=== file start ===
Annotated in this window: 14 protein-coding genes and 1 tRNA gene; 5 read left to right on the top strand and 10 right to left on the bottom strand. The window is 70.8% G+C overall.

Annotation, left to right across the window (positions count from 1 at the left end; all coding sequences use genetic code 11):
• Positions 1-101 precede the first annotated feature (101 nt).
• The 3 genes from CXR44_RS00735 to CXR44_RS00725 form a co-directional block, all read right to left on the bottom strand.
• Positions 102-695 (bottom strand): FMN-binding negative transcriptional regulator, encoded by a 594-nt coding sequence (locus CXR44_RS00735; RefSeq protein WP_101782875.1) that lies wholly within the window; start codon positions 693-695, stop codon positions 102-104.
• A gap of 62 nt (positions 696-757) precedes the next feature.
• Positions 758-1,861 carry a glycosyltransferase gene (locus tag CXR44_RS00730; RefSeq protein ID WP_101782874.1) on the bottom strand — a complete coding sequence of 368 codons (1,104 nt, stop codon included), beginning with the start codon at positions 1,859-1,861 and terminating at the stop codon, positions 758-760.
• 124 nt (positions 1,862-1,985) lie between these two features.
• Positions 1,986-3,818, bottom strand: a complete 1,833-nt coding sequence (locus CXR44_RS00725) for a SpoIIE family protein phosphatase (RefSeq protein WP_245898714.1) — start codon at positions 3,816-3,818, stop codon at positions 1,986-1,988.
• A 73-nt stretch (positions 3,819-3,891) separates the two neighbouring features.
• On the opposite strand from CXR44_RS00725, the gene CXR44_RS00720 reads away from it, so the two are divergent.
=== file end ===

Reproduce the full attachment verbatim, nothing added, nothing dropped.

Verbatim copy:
Annotated in this window: 14 protein-coding genes and 1 tRNA gene; 5 read left to right on the top strand and 10 right to left on the bottom strand. The window is 70.8% G+C overall.

Annotation, left to right across the window (positions count from 1 at the left end; all coding sequences use genetic code 11):
• Positions 1-101 precede the first annotated feature (101 nt).
• The 3 genes from CXR44_RS00735 to CXR44_RS00725 form a co-directional block, all read right to left on the bottom strand.
• Positions 102-695 (bottom strand): FMN-binding negative transcriptional regulator, encoded by a 594-nt coding sequence (locus CXR44_RS00735; RefSeq protein WP_101782875.1) that lies wholly within the window; start codon positions 693-695, stop codon positions 102-104.
• A gap of 62 nt (positions 696-757) precedes the next feature.
• Positions 758-1,861 carry a glycosyltransferase gene (locus tag CXR44_RS00730; RefSeq protein ID WP_101782874.1) on the bottom strand — a complete coding sequence of 368 codons (1,104 nt, stop codon included), beginning with the start codon at positions 1,859-1,861 and terminating at the stop codon, positions 758-760.
• 124 nt (positions 1,862-1,985) lie between these two features.
• Positions 1,986-3,818, bottom strand: a complete 1,833-nt coding sequence (locus CXR44_RS00725) for a SpoIIE family protein phosphatase (RefSeq protein WP_245898714.1) — start codon at positions 3,816-3,818, stop codon at positions 1,986-1,988.
• A 73-nt stretch (positions 3,819-3,891) separates the two neighbouring features.
• On the opposite strand from CXR44_RS00725, the gene CXR44_RS00720 reads away from it, so the two are divergent.